The Full-bladder Empty-mind paradox

Communication doesn’t always work the way we intend it to.

Consider the case of the door to the men’s loo.

The problem is that if you push the door, you risk banging the door in the face of the guy on the other side.

So, the most obvious solution is put a sign that says, PULL, right?

Wrong. Many sane men (sanity can be a safe assumption as they have atleast found the door to the right loo) still PUSH the door.

Pull the door 1

The next obvious option is to educate them on the consequences of Pushing, right?

Something like – “PLEASE PULL THE DOOR SO THAT YOU DON’T INJURE ANYONE ON THE OTHER SIDE”.

Wrong.

The sane men now feel compelled to still PUSH, although they tend to wait a moment before they push. They listen for sounds of footsteps on the other side, and then give a PUSH. If you go by Nicholas Nassem Taleb’s take on chance occurrences, the probability of a poor bloke on the other side getting his head banged is just the same.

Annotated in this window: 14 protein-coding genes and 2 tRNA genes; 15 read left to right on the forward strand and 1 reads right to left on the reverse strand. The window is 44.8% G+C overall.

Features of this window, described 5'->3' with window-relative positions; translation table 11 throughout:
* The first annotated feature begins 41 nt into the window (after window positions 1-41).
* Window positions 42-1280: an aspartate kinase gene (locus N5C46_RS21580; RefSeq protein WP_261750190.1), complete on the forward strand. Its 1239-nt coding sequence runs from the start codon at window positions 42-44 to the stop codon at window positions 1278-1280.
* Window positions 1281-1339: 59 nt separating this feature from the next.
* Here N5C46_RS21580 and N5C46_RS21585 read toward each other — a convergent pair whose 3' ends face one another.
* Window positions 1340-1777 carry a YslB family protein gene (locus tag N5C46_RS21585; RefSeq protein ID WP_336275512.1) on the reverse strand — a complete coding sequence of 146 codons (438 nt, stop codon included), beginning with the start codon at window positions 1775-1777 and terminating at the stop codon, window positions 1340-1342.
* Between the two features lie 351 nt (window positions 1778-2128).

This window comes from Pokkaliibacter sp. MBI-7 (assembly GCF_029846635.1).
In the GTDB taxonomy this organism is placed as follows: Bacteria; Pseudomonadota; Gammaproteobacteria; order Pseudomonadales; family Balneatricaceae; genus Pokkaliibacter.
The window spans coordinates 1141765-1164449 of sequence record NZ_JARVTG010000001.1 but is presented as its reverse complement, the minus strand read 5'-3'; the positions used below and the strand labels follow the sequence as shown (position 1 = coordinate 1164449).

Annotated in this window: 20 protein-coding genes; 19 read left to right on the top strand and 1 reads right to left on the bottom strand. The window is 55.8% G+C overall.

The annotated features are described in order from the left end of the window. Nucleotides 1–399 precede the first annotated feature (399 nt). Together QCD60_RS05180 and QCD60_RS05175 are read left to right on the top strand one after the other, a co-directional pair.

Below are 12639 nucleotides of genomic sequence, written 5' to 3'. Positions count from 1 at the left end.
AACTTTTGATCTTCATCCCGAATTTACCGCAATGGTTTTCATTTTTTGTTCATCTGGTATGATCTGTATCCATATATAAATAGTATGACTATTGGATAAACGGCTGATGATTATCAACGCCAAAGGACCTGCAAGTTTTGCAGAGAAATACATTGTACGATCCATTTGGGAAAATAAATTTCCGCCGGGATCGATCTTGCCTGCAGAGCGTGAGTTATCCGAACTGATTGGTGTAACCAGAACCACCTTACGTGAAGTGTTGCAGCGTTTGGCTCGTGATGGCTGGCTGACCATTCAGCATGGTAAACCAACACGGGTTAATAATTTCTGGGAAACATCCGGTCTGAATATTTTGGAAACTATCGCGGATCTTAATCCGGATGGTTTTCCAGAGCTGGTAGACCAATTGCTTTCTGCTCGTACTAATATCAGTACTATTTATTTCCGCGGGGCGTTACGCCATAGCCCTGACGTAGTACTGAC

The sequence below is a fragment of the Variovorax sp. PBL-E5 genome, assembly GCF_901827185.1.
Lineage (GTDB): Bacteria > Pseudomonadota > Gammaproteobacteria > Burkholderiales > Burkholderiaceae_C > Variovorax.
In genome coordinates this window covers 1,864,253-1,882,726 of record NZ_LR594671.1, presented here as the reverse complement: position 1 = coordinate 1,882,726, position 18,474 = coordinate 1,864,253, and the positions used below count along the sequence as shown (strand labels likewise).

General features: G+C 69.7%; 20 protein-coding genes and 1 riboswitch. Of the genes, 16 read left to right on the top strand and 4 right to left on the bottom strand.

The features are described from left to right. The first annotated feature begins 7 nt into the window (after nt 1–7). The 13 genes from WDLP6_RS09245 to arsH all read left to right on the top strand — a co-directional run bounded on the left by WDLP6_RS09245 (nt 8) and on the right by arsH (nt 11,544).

PULL THE DOOR

The only thing to do now is to maybe say PUSH and then hope the guys PULL, right.

And someone’s just gone ahead and done it.

Push the door

As per my guess this works. Corroborated by my own behaviour, too. I was one of the sane men who continued to PUSH my luck when the sign said PULL.

Why do you think this works this way?

Here’s my take:

No one likes to be told what to do

People like to think things through for themselves and come to their own conclusion

And the image (clearly a thoughtless idiot who ignores all good sense) possibly works even stronger than the line.

Which is why when ads say, BUY NOW! consumers feel compelled to run away.

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